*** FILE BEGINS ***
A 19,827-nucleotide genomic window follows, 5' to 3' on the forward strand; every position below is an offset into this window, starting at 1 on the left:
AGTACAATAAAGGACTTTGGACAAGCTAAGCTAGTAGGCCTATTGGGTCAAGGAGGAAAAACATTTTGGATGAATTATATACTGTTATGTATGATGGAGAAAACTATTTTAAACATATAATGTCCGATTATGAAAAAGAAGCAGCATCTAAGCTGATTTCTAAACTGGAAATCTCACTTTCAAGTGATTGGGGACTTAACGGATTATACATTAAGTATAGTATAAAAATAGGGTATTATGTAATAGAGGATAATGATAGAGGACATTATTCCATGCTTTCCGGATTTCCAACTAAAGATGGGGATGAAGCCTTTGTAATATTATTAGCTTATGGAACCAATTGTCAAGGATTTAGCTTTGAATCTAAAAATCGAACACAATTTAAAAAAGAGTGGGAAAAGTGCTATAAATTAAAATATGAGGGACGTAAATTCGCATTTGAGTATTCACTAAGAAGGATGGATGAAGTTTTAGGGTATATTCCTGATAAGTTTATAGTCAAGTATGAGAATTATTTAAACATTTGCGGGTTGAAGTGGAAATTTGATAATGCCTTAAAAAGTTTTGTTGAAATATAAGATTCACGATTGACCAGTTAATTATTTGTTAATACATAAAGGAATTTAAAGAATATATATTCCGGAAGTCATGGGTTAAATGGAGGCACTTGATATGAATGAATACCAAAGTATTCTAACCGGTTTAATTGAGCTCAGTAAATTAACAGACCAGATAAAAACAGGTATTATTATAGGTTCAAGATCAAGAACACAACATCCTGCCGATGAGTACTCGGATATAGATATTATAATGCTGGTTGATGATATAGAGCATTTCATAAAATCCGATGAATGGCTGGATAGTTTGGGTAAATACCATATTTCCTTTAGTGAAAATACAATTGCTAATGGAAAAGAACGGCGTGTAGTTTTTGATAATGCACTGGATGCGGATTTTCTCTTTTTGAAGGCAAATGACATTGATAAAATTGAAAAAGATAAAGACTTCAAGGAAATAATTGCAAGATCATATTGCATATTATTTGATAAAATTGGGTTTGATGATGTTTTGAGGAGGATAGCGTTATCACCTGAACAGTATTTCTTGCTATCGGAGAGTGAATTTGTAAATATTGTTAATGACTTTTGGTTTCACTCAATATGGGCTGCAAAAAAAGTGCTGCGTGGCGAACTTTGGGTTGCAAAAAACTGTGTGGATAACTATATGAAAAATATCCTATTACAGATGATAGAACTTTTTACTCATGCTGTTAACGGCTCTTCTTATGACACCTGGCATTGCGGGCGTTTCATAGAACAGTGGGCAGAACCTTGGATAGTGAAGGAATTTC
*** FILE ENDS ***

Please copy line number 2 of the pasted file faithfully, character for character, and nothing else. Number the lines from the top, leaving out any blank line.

AGTACAATAAAGGACTTTGGACAAGCTAAGCTAGTAGGCCTATTGGGTCAAGGAGGAAAAACATTTTGGATGAATTATATACTGTTATGTATGATGGAGAAAACTATTTTAAACATATAATGTCCGATTATGAAAAAGAAGCAGCATCTAAGCTGATTTCTAAACTGGAAATCTCACTTTCAAGTGATTGGGGACTTAACGGATTATACATTAAGTATAGTATAAAAATAGGGTATTATGTAATAGAGGATAATGATAGAGGACATTATTCCATGCTTTCCGGATTTCCAACTAAAGATGGGGATGAAGCCTTTGTAATATTATTAGCTTATGGAACCAATTGTCAAGGATTTAGCTTTGAATCTAAAAATCGAACACAATTTAAAAAAGAGTGGGAAAAGTGCTATAAATTAAAATATGAGGGACGTAAATTCGCATTTGAGTATTCACTAAGAAGGATGGATGAAGTTTTAGGGTATATTCCTGATAAGTTTATAGTCAAGTATGAGAATTATTTAAACATTTGCGGGTTGAAGTGGAAATTTGATAATGCCTTAAAAAGTTTTGTTGAAATATAAGATTCACGATTGACCAGTTAATTATTTGTTAATACATAAAGGAATTTAAAGAATATATATTCCGGAAGTCATGGGTTAAATGGAGGCACTTGATATGAATGAATACCAAAGTATTCTAACCGGTTTAATTGAGCTCAGTAAATTAACAGACCAGATAAAAACAGGTATTATTATAGGTTCAAGATCAAGAACACAACATCCTGCCGATGAGTACTCGGATATAGATATTATAATGCTGGTTGATGATATAGAGCATTTCATAAAATCCGATGAATGGCTGGATAGTTTGGGTAAATACCATATTTCCTTTAGTGAAAATACAATTGCTAATGGAAAAGAACGGCGTGTAGTTTTTGATAATGCACTGGATGCGGATTTTCTCTTTTTGAAGGCAAATGACATTGATAAAATTGAAAAAGATAAAGACTTCAAGGAAATAATTGCAAGATCATATTGCATATTATTTGATAAAATTGGGTTTGATGATGTTTTGAGGAGGATAGCGTTATCACCTGAACAGTATTTCTTGCTATCGGAGAGTGAATTTGTAAATATTGTTAATGACTTTTGGTTTCACTCAATATGGGCTGCAAAAAAAGTGCTGCGTGGCGAACTTTGGGTTGCAAAAAACTGTGTGGATAACTATATGAAAAATATCCTATTACAGATGATAGAACTTTTTACTCATGCTGTTAACGGCTCTTCTTATGACACCTGGCATTGCGGGCGTTTCATAGAACAGTGGGCAGAACCTTGGATAGTGAAGGAATTTC